“When you’re looking at the students of Msgr. Fraser-Isabella, they are marginalized students, right? They are maybe immigrant. They are over 21. But they are learning about Indigenous people,” said TCDSB Indigenous Education Resource Teacher Vanessa Pinto. “At the end of the day, Indigenous education has to be for all people. You need Indigenous people involved, but you also need non-Indigenous people involved.”

Pinto is far from Indigenous. She stumbled into Indigenous education as a high school English teacher at Mother Teresa Catholic Academy, where she took up the challenge to teach a course in First Nations’ literature. 

She arranged a Skype conference between her students and writer Joseph Boyden. She had the kids reading Thomas King’s book of essays from his CBC-Massey Lectures, The Truth About Stories.

Students were so enthused they were passing their school books on to members of their families. One student wanted to buy her classroom copy of The Truth About Stories from Pinto.

“Nobody has ever wanted to buy Romeo and Juliet off of me,” said a bemused Pinto.

The enthusiasm of immigrant kids from Scarborough’s Malvern neighbourhood has spread to Catholic teachers who want to incorporate Indigenous content into their lesson plans. Pinto’s most recent professional development session attracted over 100 teachers.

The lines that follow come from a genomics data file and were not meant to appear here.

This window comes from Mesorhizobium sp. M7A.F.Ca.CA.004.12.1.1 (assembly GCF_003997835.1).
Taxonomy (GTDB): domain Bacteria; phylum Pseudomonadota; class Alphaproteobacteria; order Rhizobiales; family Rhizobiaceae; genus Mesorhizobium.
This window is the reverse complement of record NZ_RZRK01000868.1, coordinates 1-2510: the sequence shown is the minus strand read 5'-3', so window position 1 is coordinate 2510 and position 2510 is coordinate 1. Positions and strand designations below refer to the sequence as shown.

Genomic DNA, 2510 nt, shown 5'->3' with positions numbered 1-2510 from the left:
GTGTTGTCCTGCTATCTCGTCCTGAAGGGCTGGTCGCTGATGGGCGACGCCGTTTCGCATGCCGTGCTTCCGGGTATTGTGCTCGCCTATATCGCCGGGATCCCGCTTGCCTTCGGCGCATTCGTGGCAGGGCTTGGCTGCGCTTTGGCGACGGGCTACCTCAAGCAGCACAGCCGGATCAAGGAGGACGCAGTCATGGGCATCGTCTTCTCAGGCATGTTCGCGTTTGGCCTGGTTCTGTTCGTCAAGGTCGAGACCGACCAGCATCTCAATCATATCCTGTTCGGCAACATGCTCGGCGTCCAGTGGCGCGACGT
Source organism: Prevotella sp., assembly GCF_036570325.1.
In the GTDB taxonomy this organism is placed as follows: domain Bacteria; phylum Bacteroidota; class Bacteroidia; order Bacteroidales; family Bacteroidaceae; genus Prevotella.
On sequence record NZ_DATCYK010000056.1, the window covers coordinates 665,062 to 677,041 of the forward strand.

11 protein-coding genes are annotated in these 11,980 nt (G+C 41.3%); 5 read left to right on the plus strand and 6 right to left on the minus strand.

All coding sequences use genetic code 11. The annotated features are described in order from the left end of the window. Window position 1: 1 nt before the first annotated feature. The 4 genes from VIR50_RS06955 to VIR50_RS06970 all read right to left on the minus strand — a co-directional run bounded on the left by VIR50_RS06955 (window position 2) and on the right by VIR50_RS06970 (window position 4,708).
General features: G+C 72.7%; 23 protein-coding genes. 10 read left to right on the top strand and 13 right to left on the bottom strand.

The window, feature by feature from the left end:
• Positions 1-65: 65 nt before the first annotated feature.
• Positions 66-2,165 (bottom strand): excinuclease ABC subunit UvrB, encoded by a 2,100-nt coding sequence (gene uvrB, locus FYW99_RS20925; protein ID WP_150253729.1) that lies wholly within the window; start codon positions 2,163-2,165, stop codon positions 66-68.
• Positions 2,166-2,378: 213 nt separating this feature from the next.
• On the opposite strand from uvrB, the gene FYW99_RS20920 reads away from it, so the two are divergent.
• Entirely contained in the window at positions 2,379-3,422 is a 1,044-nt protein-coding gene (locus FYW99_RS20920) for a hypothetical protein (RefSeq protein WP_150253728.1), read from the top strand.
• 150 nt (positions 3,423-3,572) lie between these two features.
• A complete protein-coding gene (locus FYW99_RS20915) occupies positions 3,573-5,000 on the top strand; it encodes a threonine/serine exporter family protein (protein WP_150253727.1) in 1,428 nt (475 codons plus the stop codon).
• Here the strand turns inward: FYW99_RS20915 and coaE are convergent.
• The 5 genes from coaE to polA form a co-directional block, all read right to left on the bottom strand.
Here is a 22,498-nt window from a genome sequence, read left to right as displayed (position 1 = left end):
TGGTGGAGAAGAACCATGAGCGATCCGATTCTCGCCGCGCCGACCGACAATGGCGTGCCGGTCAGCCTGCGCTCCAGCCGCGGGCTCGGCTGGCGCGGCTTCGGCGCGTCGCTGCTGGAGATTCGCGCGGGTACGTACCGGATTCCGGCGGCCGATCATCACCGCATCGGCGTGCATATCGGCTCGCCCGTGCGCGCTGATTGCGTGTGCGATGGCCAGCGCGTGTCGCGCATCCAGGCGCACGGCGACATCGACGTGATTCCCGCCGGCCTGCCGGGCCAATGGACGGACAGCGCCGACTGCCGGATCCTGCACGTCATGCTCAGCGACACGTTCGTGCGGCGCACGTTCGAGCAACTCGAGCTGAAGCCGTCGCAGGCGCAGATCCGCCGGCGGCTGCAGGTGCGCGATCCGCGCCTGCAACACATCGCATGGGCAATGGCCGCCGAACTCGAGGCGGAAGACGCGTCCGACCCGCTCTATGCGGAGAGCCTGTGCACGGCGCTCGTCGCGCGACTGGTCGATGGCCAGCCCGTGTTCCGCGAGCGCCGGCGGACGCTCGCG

“There are teachers calling, wanting to know how to use books, how to use resources in a better way,” said Pinto. “Catholic education can, indeed, support Indigenous content being brought into the classroom for the benefit of all students…. What you’re going to have now is students and teachers moving forward, knowing about Indigenous people, which is something in my educational experience that’s never been the case.”

This year the Toronto Catholic board has launched a new department of “equity, diversity and Indigenous education.”

“At the end of the day, this idea is that we’re trying to teach students that there are three founding groups of Canada. It’s not just English and French. It’s English, French and the Indigenous communities,” Pinto said.